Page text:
Parys/Renoir: Complainte de la butte (1954)

May 14, 2007

One of my favorite songs to sing in the past few years has been “Complainte de la butte,” which I found on the Moulin Rouge! soundtrack, sung by Rufus Wainwright. I knew that he didn’t write it and read that it was chosen for the soundtrack because of its reference to the Moulin Rouge, central to the movie’s imagery. In my recent infatuation with the films of Jean Renoir, I rented his “French Cancan” (1954). In the overture I heard fragments of “Complainte…” and thought I was imagining things. But no, by the end of the film, the tune was one of the core mood carriers in the film, often associated with an organ grinder.

The accordion-like oom pah pah encapsulates the sound of Parisian street musicians of the time. Its’ verse has a bass line that falls and rises in steps until it finds the dominant and starts over. It is the dramatic climb to the subdominant minor in the bridge that gives the song is emotional depth. The constant falling and rising bass lines give the song an overall nostalgic feel. The melody of the verse is almost conversational, but the bridge opens up with the long melodic lines that we all love to sing.

Here is Marcel Mouloudji singing “Complainte…” in 1955, the cover that made this song popular in the 1950s. This is the complete song–Rufus omits the introduction in his performance.

Here is a fan video of Rufus Wainwright singing the song last summer (July 2006) at the Cactus Festival, Bruges Belgium.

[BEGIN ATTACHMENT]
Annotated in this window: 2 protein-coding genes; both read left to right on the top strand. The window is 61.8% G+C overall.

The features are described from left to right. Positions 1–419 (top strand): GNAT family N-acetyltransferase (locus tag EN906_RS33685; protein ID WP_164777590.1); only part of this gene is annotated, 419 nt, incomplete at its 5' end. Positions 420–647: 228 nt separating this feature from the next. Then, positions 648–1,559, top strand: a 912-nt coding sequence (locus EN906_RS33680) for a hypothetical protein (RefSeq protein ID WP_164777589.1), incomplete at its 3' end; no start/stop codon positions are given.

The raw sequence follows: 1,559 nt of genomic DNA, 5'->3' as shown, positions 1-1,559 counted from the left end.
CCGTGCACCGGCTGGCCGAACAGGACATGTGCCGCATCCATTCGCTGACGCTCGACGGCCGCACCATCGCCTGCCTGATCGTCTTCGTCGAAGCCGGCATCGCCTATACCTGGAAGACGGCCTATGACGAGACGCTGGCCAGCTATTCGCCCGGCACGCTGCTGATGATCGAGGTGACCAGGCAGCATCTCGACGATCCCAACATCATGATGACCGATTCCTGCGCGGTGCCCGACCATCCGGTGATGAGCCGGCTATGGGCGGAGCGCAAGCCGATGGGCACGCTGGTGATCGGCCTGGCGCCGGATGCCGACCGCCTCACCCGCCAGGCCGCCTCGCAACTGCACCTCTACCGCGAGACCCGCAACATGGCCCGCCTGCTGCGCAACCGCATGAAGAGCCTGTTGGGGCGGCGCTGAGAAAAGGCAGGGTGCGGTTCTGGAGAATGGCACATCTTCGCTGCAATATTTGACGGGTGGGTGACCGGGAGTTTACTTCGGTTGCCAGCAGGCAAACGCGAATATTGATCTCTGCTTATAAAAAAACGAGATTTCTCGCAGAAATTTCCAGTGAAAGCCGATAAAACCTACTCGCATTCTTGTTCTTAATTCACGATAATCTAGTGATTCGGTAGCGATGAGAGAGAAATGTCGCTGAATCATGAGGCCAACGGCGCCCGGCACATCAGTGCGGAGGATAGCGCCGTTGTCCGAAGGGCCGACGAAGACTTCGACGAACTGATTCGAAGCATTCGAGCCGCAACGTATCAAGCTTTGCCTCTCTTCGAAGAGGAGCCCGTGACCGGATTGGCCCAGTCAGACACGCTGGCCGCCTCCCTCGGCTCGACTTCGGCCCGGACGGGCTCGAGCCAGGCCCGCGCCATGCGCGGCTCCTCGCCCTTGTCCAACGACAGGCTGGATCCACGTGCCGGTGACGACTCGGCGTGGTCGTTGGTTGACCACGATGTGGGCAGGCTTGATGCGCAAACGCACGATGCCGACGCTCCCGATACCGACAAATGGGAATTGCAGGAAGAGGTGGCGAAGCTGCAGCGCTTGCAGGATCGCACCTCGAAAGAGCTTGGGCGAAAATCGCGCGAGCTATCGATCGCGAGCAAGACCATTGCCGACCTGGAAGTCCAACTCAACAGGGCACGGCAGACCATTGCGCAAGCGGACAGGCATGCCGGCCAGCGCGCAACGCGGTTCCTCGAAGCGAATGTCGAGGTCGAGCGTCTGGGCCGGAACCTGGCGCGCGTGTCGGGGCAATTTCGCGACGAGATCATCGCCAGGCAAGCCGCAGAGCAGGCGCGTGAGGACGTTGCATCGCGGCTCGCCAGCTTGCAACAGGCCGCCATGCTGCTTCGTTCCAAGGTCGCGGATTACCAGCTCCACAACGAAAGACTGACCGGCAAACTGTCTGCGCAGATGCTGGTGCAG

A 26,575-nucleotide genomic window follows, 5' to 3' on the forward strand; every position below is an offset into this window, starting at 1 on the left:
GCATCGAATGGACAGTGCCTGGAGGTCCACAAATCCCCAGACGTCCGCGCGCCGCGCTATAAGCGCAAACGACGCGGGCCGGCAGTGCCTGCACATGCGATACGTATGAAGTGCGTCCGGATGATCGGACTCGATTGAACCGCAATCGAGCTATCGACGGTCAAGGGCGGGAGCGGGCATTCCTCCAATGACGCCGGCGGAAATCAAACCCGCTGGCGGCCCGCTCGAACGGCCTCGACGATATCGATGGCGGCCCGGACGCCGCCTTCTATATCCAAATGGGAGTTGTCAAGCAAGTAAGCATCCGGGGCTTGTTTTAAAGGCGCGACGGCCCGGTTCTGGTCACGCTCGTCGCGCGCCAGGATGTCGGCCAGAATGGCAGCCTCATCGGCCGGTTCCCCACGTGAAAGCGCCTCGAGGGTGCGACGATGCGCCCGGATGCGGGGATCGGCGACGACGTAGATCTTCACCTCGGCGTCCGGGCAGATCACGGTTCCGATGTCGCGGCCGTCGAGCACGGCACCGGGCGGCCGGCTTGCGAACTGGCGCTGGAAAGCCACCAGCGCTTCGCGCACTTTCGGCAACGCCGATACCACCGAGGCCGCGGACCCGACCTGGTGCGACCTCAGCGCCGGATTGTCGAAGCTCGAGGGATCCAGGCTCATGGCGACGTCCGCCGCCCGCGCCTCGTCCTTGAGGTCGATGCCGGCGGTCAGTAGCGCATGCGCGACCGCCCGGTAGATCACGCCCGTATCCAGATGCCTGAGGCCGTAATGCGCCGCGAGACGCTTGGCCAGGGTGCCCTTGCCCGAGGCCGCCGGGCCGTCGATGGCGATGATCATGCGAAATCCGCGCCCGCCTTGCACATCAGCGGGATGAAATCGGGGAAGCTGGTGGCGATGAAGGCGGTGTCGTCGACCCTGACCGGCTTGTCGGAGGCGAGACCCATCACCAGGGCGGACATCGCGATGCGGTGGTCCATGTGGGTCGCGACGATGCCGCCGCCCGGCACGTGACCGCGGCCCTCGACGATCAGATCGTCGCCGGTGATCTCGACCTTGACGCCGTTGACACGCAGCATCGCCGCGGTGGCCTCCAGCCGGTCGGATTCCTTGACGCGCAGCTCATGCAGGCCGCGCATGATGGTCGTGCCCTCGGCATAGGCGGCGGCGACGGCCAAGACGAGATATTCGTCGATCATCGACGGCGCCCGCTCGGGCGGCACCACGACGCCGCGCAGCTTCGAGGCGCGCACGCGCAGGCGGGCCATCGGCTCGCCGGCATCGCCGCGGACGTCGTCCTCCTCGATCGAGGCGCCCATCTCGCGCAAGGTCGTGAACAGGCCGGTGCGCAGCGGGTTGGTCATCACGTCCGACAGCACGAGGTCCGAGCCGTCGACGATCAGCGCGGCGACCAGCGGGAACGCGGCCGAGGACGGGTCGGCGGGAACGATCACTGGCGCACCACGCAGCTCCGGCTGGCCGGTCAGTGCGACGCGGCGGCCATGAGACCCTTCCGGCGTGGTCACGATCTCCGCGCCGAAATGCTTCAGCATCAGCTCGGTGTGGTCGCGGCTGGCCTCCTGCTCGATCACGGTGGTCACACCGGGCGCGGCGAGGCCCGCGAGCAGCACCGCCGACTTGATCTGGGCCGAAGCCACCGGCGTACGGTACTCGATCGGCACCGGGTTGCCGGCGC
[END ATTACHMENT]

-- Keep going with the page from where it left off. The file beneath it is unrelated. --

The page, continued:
En haut de la rue St-Vincent
Un poète et une inconnue
S’aimèrent l’espace d’un instant
Mais il ne l’a jamais revue

Cette chanson il composa
Espérant que son inconnue
Un matin d’printemps l’entendra
Quelque part au coin d’une rue

La lune trop blême
Pose un diadème
Sur tes cheveux roux
La lune trop rousse
De gloire éclabousse
Ton jupon plein d’trous

La lune trop pâle
Caresse l’opale
De tes yeux blasés
Princesse de la rue
Soit la bienvenue
Dans mon cœur blessé

Les escaliers de la butte sont durs aux miséreux
Les ailes des moulins protègent les amoureux

Petite mandigote
Je sens ta menotte
Qui cherche ma main
Je sens ta poitrine
Et ta taille fine
J’oublie mon chagrin

Je sens sur tes lèvres
Une odeur de fièvre
De gosse mal nourri
Et sous ta caresse
Je sens une ivresse
Qui m’anéantit

Les escaliers de la butte sont durs aux miséreux
Les ailes des moulins protègent les amoureux

Mais voilà qu’il flotte
La lune se trotte
La princesse aussi
Sous le ciel sans lune
Je pleure à la brune
Mon rêve évanoui

English Translation:
En haut de la rue St-Vincent
Up on St-Vincent street
un poète et une inconnue
A poet and a stranger fell in love for a moment
But he never saw her again he wrote this song
Hoping that his mysterious woman
On some spring morning may hear him on some street corner

The moon, all too fair, in your russet-red hair sets a sparkling crown
The moon, all too red with glory, is spread on your poor, tattered gown
The moon, all too white, caresses the light in your world-weary eyes
Princess of the street, do allow me to greet you, my broken heart cries

The steps of Montmartre, all uphill, are hardest on the poor
The sails of the mill, like wings, shelter all paramours

I feel, beggar-girl, your fetters, they curl as they seek out my wrists
I feel your young breasts, your thin little waist
I lose my regrets
I taste on your mouth the feverish breath of a half-starving waif
And with your caress I sense drunkenness erasing my life

The steps of Montmartre, all uphill, are hardest on the poor
The sails of the mill, like wings, shelter all paramours

And see how she skips, the moon how she drifts,
The princess in tow
Da da da da da da da da da da
My reveries grow

The steps of Montmartre, all uphill, are hardest on the poor
The sails of the mill, like wings, shelter all paramours
…………
As a bonus, here is a guest appearance by Edith Piaf (in “French Cancan”) singing an excerpt from “Serenade du Pave.”

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